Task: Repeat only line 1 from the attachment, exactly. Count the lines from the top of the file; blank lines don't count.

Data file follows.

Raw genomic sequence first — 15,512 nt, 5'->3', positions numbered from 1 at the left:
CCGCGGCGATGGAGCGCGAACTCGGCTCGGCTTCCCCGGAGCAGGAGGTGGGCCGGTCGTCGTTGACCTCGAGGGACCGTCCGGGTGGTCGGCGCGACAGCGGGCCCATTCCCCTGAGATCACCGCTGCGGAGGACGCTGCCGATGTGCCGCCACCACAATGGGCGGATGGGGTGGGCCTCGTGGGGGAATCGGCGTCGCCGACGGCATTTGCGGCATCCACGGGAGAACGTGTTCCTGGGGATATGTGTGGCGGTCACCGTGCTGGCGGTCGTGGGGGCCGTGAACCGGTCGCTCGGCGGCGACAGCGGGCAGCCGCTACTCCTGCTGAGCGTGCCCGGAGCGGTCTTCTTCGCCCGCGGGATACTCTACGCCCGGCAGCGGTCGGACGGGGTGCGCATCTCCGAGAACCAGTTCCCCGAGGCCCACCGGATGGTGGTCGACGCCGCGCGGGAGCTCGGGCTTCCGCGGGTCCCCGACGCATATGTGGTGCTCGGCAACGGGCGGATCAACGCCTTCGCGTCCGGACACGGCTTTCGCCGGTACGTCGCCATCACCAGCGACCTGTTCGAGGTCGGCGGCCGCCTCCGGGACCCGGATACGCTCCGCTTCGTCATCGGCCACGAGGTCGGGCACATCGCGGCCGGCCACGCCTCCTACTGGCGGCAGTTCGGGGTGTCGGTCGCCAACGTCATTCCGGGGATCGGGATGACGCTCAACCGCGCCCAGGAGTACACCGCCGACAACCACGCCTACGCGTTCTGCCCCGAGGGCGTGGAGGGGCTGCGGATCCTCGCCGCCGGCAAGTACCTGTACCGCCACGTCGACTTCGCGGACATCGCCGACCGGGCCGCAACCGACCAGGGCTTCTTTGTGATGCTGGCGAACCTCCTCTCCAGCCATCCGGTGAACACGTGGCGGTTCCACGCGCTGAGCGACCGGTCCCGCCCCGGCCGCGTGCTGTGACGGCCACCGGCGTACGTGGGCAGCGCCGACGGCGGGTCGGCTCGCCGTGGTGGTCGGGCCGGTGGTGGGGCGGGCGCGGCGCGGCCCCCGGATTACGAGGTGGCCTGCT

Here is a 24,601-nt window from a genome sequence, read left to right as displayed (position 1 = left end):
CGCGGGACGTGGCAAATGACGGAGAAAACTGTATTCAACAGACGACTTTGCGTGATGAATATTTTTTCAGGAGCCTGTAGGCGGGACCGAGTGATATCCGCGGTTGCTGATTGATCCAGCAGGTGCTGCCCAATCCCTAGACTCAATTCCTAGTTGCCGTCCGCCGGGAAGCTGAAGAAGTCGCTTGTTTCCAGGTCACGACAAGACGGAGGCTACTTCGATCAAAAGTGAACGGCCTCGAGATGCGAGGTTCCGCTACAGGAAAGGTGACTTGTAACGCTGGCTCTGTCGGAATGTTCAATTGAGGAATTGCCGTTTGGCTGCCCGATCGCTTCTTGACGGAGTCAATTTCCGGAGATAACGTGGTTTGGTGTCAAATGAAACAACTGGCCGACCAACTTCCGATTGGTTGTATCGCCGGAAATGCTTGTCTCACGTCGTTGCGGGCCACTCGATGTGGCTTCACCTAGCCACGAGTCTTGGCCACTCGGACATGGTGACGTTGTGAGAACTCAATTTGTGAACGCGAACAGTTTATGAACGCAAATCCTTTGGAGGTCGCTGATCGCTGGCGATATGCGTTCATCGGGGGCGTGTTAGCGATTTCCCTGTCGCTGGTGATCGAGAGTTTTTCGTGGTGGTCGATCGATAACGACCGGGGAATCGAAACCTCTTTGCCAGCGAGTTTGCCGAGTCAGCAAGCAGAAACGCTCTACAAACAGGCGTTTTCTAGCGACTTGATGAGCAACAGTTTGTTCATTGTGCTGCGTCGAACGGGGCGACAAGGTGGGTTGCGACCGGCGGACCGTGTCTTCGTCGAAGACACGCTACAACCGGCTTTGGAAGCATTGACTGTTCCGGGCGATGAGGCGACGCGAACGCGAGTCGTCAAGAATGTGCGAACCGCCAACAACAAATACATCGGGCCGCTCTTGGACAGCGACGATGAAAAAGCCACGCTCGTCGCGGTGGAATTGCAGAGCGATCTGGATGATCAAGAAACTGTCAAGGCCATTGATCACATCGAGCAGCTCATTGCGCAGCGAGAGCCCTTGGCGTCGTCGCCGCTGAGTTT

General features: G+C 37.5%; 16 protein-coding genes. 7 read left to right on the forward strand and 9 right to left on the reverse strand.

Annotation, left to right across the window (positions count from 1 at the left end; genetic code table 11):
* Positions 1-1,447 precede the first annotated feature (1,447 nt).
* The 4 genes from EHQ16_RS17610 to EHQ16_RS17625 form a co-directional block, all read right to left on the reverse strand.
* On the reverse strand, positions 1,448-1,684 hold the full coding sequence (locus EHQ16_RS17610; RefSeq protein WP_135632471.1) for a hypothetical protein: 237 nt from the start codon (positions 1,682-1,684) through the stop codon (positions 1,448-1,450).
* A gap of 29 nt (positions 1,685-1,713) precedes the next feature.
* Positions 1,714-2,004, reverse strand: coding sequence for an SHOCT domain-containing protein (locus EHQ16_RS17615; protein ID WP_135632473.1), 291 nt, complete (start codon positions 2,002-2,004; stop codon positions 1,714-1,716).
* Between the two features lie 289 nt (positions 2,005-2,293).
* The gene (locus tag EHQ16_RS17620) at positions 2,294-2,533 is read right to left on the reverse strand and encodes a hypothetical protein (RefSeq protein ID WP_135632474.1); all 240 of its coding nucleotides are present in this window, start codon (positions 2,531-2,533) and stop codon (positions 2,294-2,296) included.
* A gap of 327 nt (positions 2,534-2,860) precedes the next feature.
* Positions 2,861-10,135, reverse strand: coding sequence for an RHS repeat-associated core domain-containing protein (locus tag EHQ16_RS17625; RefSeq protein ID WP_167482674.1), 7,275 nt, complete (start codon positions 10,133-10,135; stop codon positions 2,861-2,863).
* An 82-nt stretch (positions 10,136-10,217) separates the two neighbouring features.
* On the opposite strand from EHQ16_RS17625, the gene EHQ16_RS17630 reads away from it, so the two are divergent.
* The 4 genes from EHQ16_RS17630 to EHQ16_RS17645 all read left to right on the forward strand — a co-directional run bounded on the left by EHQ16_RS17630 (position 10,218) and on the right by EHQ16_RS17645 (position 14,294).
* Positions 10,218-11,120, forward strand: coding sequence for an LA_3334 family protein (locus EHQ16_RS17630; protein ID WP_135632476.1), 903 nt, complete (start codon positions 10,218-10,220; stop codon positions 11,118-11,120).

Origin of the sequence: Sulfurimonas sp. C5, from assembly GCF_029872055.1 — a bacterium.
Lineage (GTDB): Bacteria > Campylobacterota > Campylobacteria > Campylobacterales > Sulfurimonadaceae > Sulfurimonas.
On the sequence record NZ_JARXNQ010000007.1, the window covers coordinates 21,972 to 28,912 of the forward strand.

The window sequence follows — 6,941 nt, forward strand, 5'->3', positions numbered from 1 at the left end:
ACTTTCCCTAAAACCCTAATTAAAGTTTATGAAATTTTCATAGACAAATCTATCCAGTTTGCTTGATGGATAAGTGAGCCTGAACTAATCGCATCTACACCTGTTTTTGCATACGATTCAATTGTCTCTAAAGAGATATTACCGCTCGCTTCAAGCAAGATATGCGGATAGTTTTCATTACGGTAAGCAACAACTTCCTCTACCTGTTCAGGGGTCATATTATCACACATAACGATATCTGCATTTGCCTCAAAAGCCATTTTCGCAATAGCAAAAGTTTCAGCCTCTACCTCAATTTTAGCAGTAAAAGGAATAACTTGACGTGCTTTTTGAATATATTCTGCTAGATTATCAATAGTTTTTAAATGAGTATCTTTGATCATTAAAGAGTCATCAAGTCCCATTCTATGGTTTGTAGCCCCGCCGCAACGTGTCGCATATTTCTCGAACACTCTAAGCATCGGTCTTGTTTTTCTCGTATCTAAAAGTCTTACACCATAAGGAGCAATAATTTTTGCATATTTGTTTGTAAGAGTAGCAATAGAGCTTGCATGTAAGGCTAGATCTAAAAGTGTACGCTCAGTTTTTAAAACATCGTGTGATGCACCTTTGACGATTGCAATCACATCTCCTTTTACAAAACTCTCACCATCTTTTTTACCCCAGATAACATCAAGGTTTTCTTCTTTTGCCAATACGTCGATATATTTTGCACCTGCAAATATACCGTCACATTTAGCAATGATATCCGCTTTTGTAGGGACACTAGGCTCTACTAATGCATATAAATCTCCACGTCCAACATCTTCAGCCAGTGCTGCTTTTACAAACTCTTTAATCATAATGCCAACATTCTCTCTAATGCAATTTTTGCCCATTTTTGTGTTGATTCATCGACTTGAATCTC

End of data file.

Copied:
Raw genomic sequence first — 15,512 nt, 5'->3', positions numbered from 1 at the left: